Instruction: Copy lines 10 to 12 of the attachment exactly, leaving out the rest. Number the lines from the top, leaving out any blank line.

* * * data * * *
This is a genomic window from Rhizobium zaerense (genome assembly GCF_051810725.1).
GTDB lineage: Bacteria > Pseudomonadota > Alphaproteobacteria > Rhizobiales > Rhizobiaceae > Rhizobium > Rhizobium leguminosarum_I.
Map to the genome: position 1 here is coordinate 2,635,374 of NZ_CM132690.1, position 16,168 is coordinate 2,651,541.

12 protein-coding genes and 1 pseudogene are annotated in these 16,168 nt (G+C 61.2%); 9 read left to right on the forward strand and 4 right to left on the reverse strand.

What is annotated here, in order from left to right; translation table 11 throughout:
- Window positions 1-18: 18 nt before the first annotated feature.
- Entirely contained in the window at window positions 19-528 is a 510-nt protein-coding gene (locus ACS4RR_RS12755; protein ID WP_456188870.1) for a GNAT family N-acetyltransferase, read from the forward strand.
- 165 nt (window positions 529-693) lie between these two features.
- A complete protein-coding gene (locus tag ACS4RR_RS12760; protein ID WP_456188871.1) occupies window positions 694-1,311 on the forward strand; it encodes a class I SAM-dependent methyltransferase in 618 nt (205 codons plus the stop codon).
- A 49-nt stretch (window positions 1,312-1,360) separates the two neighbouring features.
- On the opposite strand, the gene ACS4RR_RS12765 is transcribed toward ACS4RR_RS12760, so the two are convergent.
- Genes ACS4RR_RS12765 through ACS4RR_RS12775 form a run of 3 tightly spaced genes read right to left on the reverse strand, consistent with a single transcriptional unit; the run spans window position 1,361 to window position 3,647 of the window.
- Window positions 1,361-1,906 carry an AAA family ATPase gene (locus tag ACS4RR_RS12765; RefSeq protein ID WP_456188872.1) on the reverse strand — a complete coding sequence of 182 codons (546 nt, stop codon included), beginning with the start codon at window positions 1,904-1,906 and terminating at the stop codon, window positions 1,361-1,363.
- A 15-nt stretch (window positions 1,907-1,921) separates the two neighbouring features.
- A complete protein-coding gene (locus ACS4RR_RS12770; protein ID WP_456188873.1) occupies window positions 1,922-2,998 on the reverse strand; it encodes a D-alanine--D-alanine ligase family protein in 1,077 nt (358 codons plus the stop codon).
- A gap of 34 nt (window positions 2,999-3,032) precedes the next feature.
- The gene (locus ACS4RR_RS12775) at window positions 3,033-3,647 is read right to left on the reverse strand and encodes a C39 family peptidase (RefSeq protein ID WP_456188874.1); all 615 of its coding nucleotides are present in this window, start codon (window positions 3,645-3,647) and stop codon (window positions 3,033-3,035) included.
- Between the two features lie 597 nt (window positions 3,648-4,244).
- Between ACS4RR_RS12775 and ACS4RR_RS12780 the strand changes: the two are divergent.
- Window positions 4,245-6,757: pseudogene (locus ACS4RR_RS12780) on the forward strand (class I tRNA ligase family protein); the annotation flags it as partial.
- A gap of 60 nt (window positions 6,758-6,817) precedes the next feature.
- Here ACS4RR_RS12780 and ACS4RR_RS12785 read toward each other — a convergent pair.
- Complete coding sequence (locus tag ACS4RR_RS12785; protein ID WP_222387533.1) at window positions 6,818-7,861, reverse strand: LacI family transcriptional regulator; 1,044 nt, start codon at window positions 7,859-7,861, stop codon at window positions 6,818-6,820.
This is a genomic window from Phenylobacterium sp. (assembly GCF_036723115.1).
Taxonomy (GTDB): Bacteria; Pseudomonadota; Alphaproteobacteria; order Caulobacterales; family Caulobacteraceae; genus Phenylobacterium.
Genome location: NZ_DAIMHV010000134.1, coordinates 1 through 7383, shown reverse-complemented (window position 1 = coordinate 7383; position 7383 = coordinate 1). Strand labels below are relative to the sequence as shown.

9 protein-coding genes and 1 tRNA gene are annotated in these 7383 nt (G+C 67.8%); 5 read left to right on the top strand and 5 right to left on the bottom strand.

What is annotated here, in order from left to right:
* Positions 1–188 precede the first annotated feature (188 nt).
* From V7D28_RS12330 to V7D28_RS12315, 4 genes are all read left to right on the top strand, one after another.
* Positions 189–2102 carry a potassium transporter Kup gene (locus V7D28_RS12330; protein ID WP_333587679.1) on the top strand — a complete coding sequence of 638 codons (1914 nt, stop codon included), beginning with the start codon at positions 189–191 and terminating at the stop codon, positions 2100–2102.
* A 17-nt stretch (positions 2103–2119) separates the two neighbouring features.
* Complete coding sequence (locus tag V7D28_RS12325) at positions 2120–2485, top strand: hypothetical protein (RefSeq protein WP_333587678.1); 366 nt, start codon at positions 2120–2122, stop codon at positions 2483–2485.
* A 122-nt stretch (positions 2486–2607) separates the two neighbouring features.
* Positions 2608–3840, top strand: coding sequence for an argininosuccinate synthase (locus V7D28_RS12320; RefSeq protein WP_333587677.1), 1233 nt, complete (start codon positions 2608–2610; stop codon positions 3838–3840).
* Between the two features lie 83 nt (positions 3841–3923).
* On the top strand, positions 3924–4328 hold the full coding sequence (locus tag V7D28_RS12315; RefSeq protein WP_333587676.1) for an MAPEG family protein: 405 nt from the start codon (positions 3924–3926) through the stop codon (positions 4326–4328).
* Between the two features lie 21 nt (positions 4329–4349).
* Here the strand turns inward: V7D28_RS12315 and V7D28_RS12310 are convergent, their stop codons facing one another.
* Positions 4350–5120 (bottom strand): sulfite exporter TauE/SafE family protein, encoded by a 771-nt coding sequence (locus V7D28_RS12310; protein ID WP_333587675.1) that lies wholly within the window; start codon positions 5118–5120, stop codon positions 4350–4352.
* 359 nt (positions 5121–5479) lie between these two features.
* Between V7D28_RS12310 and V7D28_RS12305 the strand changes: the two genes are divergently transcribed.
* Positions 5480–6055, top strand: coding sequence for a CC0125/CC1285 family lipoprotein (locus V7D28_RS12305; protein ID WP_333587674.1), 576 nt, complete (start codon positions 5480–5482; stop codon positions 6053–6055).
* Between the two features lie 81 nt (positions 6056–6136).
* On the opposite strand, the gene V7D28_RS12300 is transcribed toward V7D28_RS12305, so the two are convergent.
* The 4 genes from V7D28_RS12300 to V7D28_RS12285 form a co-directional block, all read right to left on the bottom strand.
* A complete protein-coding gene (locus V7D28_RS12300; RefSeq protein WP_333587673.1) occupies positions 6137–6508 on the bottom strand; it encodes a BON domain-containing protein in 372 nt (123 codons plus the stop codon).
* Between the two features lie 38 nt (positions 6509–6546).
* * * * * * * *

- A 49-nt stretch (window positions 1,312-1,360) separates the two neighbouring features.
- On the opposite strand, the gene ACS4RR_RS12765 is transcribed toward ACS4RR_RS12760, so the two are convergent.
- Genes ACS4RR_RS12765 through ACS4RR_RS12775 form a run of 3 tightly spaced genes read right to left on the reverse strand, consistent with a single transcriptional unit; the run spans window position 1,361 to window position 3,647 of the window.